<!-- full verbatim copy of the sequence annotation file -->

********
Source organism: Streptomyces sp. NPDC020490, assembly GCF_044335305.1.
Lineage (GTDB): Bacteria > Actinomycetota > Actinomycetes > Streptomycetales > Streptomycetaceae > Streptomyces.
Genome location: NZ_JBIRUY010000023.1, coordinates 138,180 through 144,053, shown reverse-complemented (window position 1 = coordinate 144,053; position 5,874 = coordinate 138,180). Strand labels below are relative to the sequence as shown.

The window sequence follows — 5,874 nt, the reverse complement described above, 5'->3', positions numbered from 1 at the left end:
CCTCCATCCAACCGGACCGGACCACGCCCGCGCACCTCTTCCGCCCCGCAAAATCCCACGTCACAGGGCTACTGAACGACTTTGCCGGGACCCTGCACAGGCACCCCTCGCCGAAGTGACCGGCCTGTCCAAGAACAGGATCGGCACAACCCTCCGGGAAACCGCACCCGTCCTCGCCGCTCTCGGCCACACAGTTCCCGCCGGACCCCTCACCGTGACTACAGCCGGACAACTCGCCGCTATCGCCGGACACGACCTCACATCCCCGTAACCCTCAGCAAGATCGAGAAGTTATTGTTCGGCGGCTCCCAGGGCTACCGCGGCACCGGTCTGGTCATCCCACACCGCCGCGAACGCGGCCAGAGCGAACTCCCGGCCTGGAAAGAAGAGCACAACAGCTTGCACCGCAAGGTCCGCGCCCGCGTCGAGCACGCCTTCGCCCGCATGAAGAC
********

Source organism: Streptomyces sp. NPDC020490, assembly GCF_044335305.1.
Lineage (GTDB): Bacteria > Actinomycetota > Actinomycetes > Streptomycetales > Streptomycetaceae > Streptomyces.
Genome location: NZ_JBIRUY010000023.1, coordinates 138,180 through 144,053, shown reverse-complemented (window position 1 = coordinate 144,053; position 5,874 = coordinate 138,180). Strand labels below are relative to the sequence as shown.

The window sequence follows — 5,874 nt, the reverse complement described above, 5'->3', positions numbered from 1 at the left end:
CCTCCATCCAACCGGACCGGACCACGCCCGCGCACCTCTTCCGCCCCGCAAAATCCCACGTCACAGGGCTACTGAACGACTTTGCCGGGACCCTGCACAGGCACCCCTCGCCGAAGTGACCGGCCTGTCCAAGAACAGGATCGGCACAACCCTCCGGGAAACCGCACCCGTCCTCGCCGCTCTCGGCCACACAGTTCCCGCCGGACCCCTCACCGTGACTACAGCCGGACAACTCGCCGCTATCGCCGGACACGACCTCACATCCCCGTAACCCTCAGCAAGATCGAGAAGTTATTGTTCGGCGGCTCCCAGGGCTACCGCGGCACCGGTCTGGTCATCCCACACCGCCGCGAACGCGGCCAGAGCGAACTCCCGGCCTGGAAAGAAGAGCACAACAGCTTGCACCGCAAGGTCCGCGCCCGCGTCGAGCACGCCTTCGCCCGCATGAAGAC